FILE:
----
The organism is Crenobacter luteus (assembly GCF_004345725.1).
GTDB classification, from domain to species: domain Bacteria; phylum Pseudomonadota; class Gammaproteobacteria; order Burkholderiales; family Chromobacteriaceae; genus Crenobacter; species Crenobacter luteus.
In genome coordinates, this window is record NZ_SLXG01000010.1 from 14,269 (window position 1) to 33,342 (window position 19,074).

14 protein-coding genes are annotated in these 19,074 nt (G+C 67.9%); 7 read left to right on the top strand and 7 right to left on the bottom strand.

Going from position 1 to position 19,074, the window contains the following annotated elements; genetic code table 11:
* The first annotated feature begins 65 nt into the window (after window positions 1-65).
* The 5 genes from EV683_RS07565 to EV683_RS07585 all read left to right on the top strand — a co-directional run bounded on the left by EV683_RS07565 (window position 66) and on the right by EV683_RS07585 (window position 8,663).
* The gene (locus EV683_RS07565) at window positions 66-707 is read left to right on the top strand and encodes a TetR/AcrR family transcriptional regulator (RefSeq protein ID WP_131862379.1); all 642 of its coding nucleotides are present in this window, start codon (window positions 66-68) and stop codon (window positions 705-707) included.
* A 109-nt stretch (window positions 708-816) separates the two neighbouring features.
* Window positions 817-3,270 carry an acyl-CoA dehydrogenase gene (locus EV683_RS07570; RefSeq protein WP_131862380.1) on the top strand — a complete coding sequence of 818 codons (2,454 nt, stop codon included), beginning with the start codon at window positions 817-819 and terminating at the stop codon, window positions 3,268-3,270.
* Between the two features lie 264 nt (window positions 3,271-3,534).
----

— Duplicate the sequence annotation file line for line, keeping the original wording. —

The organism is Crenobacter luteus (assembly GCF_004345725.1).
GTDB classification, from domain to species: domain Bacteria; phylum Pseudomonadota; class Gammaproteobacteria; order Burkholderiales; family Chromobacteriaceae; genus Crenobacter; species Crenobacter luteus.
In genome coordinates, this window is record NZ_SLXG01000010.1 from 14,269 (window position 1) to 33,342 (window position 19,074).

14 protein-coding genes are annotated in these 19,074 nt (G+C 67.9%); 7 read left to right on the top strand and 7 right to left on the bottom strand.

Going from position 1 to position 19,074, the window contains the following annotated elements; genetic code table 11:
* The first annotated feature begins 65 nt into the window (after window positions 1-65).
* The 5 genes from EV683_RS07565 to EV683_RS07585 all read left to right on the top strand — a co-directional run bounded on the left by EV683_RS07565 (window position 66) and on the right by EV683_RS07585 (window position 8,663).
* The gene (locus EV683_RS07565) at window positions 66-707 is read left to right on the top strand and encodes a TetR/AcrR family transcriptional regulator (RefSeq protein ID WP_131862379.1); all 642 of its coding nucleotides are present in this window, start codon (window positions 66-68) and stop codon (window positions 705-707) included.
* A 109-nt stretch (window positions 708-816) separates the two neighbouring features.
* Window positions 817-3,270 carry an acyl-CoA dehydrogenase gene (locus EV683_RS07570; RefSeq protein WP_131862380.1) on the top strand — a complete coding sequence of 818 codons (2,454 nt, stop codon included), beginning with the start codon at window positions 817-819 and terminating at the stop codon, window positions 3,268-3,270.
* Between the two features lie 264 nt (window positions 3,271-3,534).